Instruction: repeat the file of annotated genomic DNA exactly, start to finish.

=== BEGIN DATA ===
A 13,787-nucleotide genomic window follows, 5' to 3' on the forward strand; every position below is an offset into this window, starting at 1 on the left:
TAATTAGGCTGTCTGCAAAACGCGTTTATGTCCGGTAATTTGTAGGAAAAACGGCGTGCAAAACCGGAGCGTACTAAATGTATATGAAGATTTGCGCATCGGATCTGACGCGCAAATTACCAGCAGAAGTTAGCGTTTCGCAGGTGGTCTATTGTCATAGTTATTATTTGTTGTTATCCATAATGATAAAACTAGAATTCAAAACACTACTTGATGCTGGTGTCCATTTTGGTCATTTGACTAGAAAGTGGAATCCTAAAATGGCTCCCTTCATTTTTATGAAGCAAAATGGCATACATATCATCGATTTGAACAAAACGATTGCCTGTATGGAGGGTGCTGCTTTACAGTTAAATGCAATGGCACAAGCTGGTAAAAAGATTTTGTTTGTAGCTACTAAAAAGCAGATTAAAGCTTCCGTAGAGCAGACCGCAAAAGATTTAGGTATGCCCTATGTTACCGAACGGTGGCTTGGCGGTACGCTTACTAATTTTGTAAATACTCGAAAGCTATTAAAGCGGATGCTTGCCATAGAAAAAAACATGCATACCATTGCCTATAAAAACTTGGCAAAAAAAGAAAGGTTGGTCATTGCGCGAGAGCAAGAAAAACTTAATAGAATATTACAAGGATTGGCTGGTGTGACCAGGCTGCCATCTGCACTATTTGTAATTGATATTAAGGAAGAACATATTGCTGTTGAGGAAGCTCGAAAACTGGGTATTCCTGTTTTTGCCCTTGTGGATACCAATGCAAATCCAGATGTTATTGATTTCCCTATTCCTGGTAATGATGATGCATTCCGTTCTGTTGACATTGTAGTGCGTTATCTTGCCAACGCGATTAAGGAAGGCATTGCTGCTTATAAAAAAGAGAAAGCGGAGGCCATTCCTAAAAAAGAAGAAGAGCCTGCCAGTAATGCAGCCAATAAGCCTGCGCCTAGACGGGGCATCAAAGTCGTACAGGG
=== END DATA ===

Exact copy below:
A 13,787-nucleotide genomic window follows, 5' to 3' on the forward strand; every position below is an offset into this window, starting at 1 on the left:
TAATTAGGCTGTCTGCAAAACGCGTTTATGTCCGGTAATTTGTAGGAAAAACGGCGTGCAAAACCGGAGCGTACTAAATGTATATGAAGATTTGCGCATCGGATCTGACGCGCAAATTACCAGCAGAAGTTAGCGTTTCGCAGGTGGTCTATTGTCATAGTTATTATTTGTTGTTATCCATAATGATAAAACTAGAATTCAAAACACTACTTGATGCTGGTGTCCATTTTGGTCATTTGACTAGAAAGTGGAATCCTAAAATGGCTCCCTTCATTTTTATGAAGCAAAATGGCATACATATCATCGATTTGAACAAAACGATTGCCTGTATGGAGGGTGCTGCTTTACAGTTAAATGCAATGGCACAAGCTGGTAAAAAGATTTTGTTTGTAGCTACTAAAAAGCAGATTAAAGCTTCCGTAGAGCAGACCGCAAAAGATTTAGGTATGCCCTATGTTACCGAACGGTGGCTTGGCGGTACGCTTACTAATTTTGTAAATACTCGAAAGCTATTAAAGCGGATGCTTGCCATAGAAAAAAACATGCATACCATTGCCTATAAAAACTTGGCAAAAAAAGAAAGGTTGGTCATTGCGCGAGAGCAAGAAAAACTTAATAGAATATTACAAGGATTGGCTGGTGTGACCAGGCTGCCATCTGCACTATTTGTAATTGATATTAAGGAAGAACATATTGCTGTTGAGGAAGCTCGAAAACTGGGTATTCCTGTTTTTGCCCTTGTGGATACCAATGCAAATCCAGATGTTATTGATTTCCCTATTCCTGGTAATGATGATGCATTCCGTTCTGTTGACATTGTAGTGCGTTATCTTGCCAACGCGATTAAGGAAGGCATTGCTGCTTATAAAAAAGAGAAAGCGGAGGCCATTCCTAAAAAAGAAGAAGAGCCTGCCAGTAATGCAGCCAATAAGCCTGCGCCTAGACGGGGCATCAAAGTCGTACAGGG